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How Much Snow is Too Much Snow on a Pond?
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How Much Snow is Too Much Snow on a Pond?

Ponds require a bit of preparation in the fall to prepare for the wintertime, but once winter comes in cold climates, there is much less to do. The main pond task for the winter is making sure everything is running smoothly, and there are no major changes. When your pond shuts down for the winter, all of the pumps and fountains are stored away until spring, your fish do not need feeding, and everything seems to quiet down. When you're checking on your pond during the winter, it's important to make sure there's not too much snow stacking on top of the pond. How much snow is too much snow? Let's find out!

Winter Review

When properly prepared in the fall and early winter, overwintering a pond can be a relatively easy and straightforward process. The main focal points are your fish feeding schedule, closing down your pond, and aeration. 

Feeding Your Fish During Winter

Fish are cold-blooded creatures, so as the pond cools down, so do their metabolisms. In the coldest part of winter, they will barely swim, appearing to be sleeping and feeding off their fat reserves. You can follow this fish-feeding schedule to keep your fish healthy during the winter. Read more tips for taking care of your fish during the wintertime.

Closing Down Your Pond

If the temperatures drop below freezing where you live, you may need to close your pond until spring. What does "closing your pond" mean? When you close your pond, you're shutting it down for the winter. The pumps, fountains, and other hardware are removed and stored away until the spring. The majority of the surface water is allowed to freeze. Fish can ride out the winter in deeper ponds, staying in the warmer water at the deepest parts of the pond (if the pond is deep enough not to freeze all of the way through).

Aeration in the Winter

Even though a fish's metabolism slows down in the wintertime and they're less active compared to the spring and summertime, proper aeration is still a primary focal point. Two of the most common reasons for a winter fish kill are overcooling and poor oxygenation. Overcooling is when pumps and fountains are left running during the winter, causing the warm water at the bottom of the pond to be quickly mixed with the colder water at the surface. The overall water temperature drops and causes fish to become stressed.

When the pond's surface completely freezes over, there is no way for the water to oxygenate. Normally, the gases that are a byproduct of the pond's natural nitrogen cycle are released into the air as the water circulates. This gives the pond fresh oxygen and allows these gases that are harmful to the fish to escape. If the pond is completely frozen, the gases are trapped, and no fresh oxygen enters the pond. An aerator can be moved to the edge of the pond and used (with a de-icer if necessary) to keep a section of the pond's surface unfrozen.

The Problem with Snow

Plants need sunlight to photosynthesize. The microscopic organisms and other plants in the water are essential for producing oxygen during the wintertime. When the snow starts blanketing the pond's surface, as it thickens, the sunlight cannot penetrate the water.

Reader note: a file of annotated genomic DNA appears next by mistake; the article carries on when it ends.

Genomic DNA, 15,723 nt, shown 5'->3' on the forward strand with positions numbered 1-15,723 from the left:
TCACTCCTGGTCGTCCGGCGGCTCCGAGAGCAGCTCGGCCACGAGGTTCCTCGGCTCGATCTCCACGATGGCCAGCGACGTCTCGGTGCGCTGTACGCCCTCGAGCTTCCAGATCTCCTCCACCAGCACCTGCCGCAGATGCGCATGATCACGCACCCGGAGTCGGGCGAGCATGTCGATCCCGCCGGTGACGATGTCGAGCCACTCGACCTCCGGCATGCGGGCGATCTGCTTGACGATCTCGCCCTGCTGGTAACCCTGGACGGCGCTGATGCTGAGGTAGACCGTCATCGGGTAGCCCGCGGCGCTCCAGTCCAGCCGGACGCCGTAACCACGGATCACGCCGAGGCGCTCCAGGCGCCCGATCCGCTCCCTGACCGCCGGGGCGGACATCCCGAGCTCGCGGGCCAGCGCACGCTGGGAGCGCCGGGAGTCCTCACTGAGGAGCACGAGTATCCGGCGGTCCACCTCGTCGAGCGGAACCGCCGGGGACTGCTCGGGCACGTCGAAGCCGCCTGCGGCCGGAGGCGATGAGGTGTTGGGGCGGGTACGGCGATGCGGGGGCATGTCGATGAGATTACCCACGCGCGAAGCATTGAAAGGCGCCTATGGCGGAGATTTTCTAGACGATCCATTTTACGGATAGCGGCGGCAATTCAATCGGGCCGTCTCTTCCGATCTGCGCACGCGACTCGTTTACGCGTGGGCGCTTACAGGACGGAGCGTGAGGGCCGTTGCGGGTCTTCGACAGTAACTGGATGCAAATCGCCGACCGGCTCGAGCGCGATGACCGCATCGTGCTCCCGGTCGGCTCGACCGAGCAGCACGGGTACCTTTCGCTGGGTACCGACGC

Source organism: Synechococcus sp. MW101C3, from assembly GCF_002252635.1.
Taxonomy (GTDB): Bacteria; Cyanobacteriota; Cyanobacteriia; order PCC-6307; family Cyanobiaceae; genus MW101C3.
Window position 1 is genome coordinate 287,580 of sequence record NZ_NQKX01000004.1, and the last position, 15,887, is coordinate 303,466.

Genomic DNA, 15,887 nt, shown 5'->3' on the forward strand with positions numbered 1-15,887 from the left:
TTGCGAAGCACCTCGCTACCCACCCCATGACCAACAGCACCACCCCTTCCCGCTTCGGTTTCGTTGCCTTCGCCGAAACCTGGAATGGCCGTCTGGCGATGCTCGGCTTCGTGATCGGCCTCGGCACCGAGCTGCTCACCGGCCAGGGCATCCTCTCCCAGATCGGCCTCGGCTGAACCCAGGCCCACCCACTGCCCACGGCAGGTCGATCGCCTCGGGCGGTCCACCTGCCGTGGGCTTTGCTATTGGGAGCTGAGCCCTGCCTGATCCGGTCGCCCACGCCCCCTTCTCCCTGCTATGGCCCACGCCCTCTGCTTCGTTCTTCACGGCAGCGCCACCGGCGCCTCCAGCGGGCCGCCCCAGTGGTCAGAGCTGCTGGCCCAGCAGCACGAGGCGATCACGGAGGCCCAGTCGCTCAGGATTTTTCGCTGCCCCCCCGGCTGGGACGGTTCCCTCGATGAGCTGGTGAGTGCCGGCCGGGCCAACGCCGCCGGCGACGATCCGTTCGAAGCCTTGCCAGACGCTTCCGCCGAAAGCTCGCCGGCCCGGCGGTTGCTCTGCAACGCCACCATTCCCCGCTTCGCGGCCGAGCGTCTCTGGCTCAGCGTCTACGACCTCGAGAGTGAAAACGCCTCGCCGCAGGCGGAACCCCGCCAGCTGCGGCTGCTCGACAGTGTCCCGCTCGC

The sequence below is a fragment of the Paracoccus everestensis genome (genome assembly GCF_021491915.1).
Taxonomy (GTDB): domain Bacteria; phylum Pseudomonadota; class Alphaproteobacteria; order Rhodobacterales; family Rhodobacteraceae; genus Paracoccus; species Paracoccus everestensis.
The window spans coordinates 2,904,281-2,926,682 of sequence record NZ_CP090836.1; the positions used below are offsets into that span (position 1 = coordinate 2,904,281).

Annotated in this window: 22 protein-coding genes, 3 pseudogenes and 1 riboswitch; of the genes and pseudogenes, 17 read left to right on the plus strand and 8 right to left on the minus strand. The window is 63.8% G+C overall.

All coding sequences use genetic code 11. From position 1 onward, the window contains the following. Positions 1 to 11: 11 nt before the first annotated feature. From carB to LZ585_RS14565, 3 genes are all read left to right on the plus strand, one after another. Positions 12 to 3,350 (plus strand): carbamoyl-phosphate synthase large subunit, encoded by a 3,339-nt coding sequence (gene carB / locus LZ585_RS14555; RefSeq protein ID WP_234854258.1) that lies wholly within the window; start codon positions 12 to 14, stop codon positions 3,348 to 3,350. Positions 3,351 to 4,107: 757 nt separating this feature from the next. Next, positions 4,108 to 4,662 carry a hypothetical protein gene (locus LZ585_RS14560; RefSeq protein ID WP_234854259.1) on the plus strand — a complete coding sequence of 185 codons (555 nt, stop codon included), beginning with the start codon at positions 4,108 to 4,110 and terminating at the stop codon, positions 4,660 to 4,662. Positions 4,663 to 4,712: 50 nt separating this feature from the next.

It's important to safely remove the snow from the pond's surface to prevent it from piling up. Ice less than four inches thick is generally unsafe to walk on. If your pond is covered with snow, it can become hard to see. People and animals can accidentally fall in and get injured.

How Much Snow is Too Much?

If you can't see the ice beneath the snow, it's unlikely the sunlight can pass through. You only need about 25 percent of the pond clear of snow for enough sunlight to allow the plant organisms to photosynthesize. Cold water holds more oxygen than warm water, so a little bit goes a long way in the winter. 

When deciding if you need to get rid of the snow, look and see if at least a quarter of the pond's surface is visible. If you can't see the surface of the pond at all, or if your pond has suddenly become invisible under a blanket of snow, you need to remove the snow. As spring comes around, it's a good idea to clear as much snow as possible, as it will melt with the warmer weather and can cause the pond to become too cold or overflow.

How to Remove the Snow

There are a few ways to remove the snow from the surface of your pond. Never walk on the ice unless you're sure it can support your weight. Ice can have a different thickness along the surface of the pond. You can use a snow blower to clear the snow from the pond's surface. If you don't have a snow blower, you can manually remove the snow with a shovel, rake, or even a broom handle. Be careful not to cause too much impact on the surface ice, as the loud noises and vibrations can hurt the fish.

Once the temperatures drop and the snow starts to fall, many pond owners shut down their ponds until the spring. It's important to keep an eye on your pond and its fish to make sure everything is running smoothly. As it gets cold, make sure the aerator can keep some of the surface ice thawed, and add a de-icer if it needs a little help. When the snow falls, make sure it doesn't pile up too much on your pond. The snow blocks the sunlight, which is essential for the pond's oxygenation. If you can't see the surface ice, sunlight will likely be blocked. Giving your pond a little TLC during the winter will help keep your fish healthy and make it easier to re-open your pond in the springtime.



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